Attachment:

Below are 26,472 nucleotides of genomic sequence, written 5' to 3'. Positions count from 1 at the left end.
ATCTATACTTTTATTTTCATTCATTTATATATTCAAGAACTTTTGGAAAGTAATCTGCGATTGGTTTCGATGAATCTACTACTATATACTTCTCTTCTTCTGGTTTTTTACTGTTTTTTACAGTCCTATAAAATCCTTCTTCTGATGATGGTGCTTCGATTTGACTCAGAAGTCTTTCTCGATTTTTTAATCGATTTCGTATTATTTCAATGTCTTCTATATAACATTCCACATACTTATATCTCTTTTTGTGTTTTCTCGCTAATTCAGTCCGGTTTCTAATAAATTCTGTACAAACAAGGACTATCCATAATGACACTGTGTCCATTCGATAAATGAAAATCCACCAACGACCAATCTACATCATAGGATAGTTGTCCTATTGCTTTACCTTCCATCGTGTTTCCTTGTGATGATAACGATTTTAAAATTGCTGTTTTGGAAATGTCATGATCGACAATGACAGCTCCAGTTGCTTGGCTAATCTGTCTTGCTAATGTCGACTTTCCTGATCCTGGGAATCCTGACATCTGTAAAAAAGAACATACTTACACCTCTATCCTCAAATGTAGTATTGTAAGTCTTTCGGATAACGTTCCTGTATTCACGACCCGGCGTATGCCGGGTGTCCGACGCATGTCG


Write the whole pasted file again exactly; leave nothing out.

Below are 26,472 nucleotides of genomic sequence, written 5' to 3'. Positions count from 1 at the left end.
ATCTATACTTTTATTTTCATTCATTTATATATTCAAGAACTTTTGGAAAGTAATCTGCGATTGGTTTCGATGAATCTACTACTATATACTTCTCTTCTTCTGGTTTTTTACTGTTTTTTACAGTCCTATAAAATCCTTCTTCTGATGATGGTGCTTCGATTTGACTCAGAAGTCTTTCTCGATTTTTTAATCGATTTCGTATTATTTCAATGTCTTCTATATAACATTCCACATACTTATATCTCTTTTTGTGTTTTCTCGCTAATTCAGTCCGGTTTCTAATAAATTCTGTACAAACAAGGACTATCCATAATGACACTGTGTCCATTCGATAAATGAAAATCCACCAACGACCAATCTACATCATAGGATAGTTGTCCTATTGCTTTACCTTCCATCGTGTTTCCTTGTGATGATAACGATTTTAAAATTGCTGTTTTGGAAATGTCATGATCGACAATGACAGCTCCAGTTGCTTGGCTAATCTGTCTTGCTAATGTCGACTTTCCTGATCCTGGGAATCCTGACATCTGTAAAAAAGAACATACTTACACCTCTATCCTCAAATGTAGTATTGTAAGTCTTTCGGATAACGTTCCTGTATTCACGACCCGGCGTATGCCGGGTGTCCGACGCATGTCG